The Marshall Space Flight Center is offering Aerospace Fellowships for qualified researchers and graduate students at U.S. colleges and universities to conduct research with NASA colleagues. Application deadline is 2/7/2020. For more information please click here
WASHINGTON (Reuters) – NASA on Tuesday showed off two new spacesuits tailored for future moon walking astronauts, signaling development of a crucial component to the space agency’s accelerated drive to return to the moon by 2024. Two NASA engineers strutted on a stage inside the agency’s Washington, D.C. headquarters, donning the new spacesuits, modeling and doing squats and crunches in front of a crowd of students and reporters to reveal what the first zero-gravity space-wear under NASA’s Artemis moon program would look like.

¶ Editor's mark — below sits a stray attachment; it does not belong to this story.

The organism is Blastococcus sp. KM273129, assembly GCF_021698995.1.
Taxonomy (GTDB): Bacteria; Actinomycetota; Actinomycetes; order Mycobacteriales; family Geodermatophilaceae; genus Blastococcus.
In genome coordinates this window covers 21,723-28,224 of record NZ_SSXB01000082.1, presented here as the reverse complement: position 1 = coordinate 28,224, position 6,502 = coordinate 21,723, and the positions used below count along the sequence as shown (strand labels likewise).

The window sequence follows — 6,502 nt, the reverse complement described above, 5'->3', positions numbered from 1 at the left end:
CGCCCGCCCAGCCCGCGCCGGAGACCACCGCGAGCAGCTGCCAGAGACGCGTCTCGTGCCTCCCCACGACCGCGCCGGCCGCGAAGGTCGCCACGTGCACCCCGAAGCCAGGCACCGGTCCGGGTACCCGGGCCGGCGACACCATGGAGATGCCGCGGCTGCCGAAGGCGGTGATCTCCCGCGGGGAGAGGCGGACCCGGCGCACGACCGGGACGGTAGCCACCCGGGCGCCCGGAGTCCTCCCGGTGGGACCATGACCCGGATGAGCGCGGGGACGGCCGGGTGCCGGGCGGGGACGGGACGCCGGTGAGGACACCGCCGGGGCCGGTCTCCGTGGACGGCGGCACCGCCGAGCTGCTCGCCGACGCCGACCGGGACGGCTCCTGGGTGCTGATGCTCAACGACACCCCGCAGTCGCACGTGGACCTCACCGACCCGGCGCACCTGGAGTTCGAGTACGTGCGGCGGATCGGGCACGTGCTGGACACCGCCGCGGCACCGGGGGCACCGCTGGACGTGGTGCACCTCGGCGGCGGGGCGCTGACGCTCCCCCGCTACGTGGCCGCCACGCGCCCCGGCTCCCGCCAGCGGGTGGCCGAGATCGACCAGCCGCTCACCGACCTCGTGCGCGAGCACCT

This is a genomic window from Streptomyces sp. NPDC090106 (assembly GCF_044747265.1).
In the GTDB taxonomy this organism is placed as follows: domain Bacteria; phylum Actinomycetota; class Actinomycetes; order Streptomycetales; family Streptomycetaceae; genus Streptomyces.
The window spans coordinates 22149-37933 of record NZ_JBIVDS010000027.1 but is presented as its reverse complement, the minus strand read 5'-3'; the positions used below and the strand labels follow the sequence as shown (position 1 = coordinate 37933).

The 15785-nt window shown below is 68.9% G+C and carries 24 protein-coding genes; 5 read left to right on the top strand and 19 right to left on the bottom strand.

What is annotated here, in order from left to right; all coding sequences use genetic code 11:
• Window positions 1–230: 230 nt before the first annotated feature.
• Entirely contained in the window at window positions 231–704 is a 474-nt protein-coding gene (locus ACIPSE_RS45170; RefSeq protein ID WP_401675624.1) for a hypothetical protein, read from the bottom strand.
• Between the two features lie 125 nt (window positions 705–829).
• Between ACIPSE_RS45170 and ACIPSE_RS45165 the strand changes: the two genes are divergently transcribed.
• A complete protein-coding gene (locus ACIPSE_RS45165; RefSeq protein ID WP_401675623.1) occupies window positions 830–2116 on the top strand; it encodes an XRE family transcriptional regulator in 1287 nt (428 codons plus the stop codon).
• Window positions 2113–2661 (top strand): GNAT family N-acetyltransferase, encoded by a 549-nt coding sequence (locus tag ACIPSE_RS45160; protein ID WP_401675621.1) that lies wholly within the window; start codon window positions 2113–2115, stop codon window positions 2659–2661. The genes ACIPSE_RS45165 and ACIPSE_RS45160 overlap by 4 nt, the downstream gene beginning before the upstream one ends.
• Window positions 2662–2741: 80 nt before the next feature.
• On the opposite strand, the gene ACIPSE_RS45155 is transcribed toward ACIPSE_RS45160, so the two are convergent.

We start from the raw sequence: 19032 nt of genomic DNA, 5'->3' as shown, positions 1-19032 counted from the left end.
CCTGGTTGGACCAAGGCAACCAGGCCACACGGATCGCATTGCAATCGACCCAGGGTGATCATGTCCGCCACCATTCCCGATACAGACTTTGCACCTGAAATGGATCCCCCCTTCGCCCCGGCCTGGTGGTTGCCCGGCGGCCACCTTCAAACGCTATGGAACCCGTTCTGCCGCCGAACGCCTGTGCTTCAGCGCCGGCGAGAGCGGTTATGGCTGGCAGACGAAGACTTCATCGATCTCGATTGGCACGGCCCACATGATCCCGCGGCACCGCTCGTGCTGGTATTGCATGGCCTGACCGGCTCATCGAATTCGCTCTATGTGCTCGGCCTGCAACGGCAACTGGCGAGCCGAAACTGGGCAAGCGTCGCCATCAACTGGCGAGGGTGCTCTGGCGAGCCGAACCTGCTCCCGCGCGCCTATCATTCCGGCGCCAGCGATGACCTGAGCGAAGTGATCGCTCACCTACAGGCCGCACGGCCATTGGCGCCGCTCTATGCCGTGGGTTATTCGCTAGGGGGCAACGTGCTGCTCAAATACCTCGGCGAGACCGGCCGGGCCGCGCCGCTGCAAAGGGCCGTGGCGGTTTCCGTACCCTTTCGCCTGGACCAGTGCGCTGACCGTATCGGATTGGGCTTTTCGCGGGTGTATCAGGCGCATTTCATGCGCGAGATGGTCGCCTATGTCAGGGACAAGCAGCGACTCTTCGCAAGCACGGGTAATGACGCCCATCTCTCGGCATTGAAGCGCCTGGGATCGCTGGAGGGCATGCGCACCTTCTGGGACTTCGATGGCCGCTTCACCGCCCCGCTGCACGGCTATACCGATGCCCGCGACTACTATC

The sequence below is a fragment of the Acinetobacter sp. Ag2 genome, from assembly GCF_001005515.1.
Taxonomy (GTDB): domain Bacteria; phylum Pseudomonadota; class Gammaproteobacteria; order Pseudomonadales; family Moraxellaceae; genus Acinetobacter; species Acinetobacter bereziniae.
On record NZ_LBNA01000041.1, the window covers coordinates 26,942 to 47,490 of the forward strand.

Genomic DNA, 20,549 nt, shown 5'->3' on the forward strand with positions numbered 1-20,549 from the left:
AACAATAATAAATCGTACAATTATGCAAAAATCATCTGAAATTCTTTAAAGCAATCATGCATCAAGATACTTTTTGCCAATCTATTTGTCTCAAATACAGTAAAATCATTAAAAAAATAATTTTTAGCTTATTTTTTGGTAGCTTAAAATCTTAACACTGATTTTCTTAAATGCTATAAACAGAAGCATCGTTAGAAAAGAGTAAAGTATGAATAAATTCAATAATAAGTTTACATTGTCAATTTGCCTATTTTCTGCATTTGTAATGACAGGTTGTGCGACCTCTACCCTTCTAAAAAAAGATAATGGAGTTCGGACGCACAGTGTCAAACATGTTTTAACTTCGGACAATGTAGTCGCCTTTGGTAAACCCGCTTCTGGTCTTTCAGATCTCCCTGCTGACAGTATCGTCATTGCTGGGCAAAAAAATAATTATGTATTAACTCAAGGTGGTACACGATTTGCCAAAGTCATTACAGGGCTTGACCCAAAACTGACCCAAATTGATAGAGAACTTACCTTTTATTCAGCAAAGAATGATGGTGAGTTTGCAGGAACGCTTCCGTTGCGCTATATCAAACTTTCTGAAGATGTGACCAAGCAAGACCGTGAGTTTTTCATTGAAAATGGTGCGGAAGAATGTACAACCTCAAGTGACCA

“This is the first suit we’ve designed in about 40 years,” Chris Hansen, a manager at NASA’s spacesuit design office, said.
“What you saw today was a prototype of the pressure garment. The life support system is back in a lab in Houston,” he said. “We want systems that allow our astronauts to be scientists on the surface of the moon”
“Basically, my job is to take a basketball, shape it like a human, keep them alive in a harsh environment, and give them the mobility to do their job,” she said.
The new suits come as a much-needed upgrade to NASA’s astronaut wardrobe. Astronauts Christina Koch and Anne McClain were slated in March to conduct the first ever all-female spacewalk outside the International Space Station, but the mission was called off because there weren’t enough spacesuits available on the station for both of them.
Another attempt for the first all-female spacewalk, a roughly six-hour crawl on the exterior of the space station to install new batteries, is back on for Thursday, NASA said in a news release on Tuesday.